Anwar cries foul over case transfer

Malaysian opposition leader says government moves threaten right to fair trial.

    Anwar has said he will lead a move to oust Malaysia's current leadership [AFP]

    Anwar, a former deputy prime minister, protested the order when he appeared in a district court on Tuesday.

    He has repeatedly rejected the allegations, which he says are part of a plot by his political opponents.

    "I am concerned over the issue of fair trial," he said at the hearing to decide if the case should be transferred.

    "I find it difficult to understand why the AG is so desperate, fighting tooth and nail, to go to the High Court."

    He said the order has "raised a lot of suspicion" that the government would pick a biased judge in the high court.

    'Disqualified'

    Yusof Zainal Abiden, the prosecutor in Anwar's trial, urged the district court to "follow the procedure" and transfer the case.

    But defence lawyers have maintained that Abdul Gani should stay out of Anwar's case because of his alleged involvement in a previous sodomy charge against Anwar in 1998, when he was sacked from the government and subsequently jailed.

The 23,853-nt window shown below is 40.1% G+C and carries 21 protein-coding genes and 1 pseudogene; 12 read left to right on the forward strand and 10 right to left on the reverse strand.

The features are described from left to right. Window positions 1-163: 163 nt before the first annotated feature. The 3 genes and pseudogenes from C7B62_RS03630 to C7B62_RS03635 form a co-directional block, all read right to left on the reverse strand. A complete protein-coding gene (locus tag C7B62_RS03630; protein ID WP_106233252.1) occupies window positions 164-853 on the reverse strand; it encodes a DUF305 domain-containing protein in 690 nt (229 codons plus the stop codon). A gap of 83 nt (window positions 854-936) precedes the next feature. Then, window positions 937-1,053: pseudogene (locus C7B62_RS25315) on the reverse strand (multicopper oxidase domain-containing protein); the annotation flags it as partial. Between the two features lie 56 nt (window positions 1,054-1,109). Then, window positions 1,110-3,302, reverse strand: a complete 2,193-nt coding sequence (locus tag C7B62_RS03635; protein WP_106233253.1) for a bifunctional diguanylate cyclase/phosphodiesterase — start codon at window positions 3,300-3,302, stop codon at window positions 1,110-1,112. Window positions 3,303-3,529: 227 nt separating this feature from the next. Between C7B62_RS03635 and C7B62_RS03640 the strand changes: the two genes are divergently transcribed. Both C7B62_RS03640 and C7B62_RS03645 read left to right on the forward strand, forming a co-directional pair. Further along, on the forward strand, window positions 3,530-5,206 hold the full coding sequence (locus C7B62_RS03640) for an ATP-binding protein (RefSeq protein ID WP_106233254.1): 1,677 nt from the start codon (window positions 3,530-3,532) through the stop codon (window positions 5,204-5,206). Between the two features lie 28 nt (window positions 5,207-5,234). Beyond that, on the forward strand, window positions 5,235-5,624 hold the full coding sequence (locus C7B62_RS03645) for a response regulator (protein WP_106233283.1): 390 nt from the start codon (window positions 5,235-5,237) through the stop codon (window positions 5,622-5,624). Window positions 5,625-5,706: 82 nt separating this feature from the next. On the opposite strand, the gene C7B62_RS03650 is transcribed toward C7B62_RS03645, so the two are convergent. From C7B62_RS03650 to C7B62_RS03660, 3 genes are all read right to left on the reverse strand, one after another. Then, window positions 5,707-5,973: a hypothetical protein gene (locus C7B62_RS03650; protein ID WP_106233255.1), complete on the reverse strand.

"The AG should play no part, and he should not be deciding this," Sulaiman Abdullah, Anwar's lawyer, told the district court, adding that the order was void because it was "signed by somebody who has been disqualified".

    Anwar's sodomy conviction was overturned in 2004, but a conviction on a separate corruption charge remains.

    Malaysian law criminalises sodomy, even if the act is between consenting adults.

    Anwar's trial comes amid escalating racial and political tensions in Malaysia, with the government's popularity rating at an all-time low following the loss of its two-third majority in parliament in the March general elections.

    The opposition alliance has repeatedly said it plans to remove the present leadership by orchestrating the defection of more than 30 government MPs.

    SOURCE: Agencies


    YOU MIGHT ALSO LIKE

    How different voting systems work around the world

    How different voting systems work around the world

    Nearly two billion voters in 52 countries around the world will head to the polls this year to elect their leaders.

    How Moscow lost Riyadh in 1938

    How Moscow lost Riyadh in 1938

    Russian-Saudi relations could be very different today, if Stalin hadn't killed the Soviet ambassador to Saudi Arabia.

    The great plunder: Nepal's stolen treasures

    The great plunder: Nepal's stolen treasures

    How the art world's hunger for ancient artefacts is destroying a centuries-old culture. A journey across the Himalayas.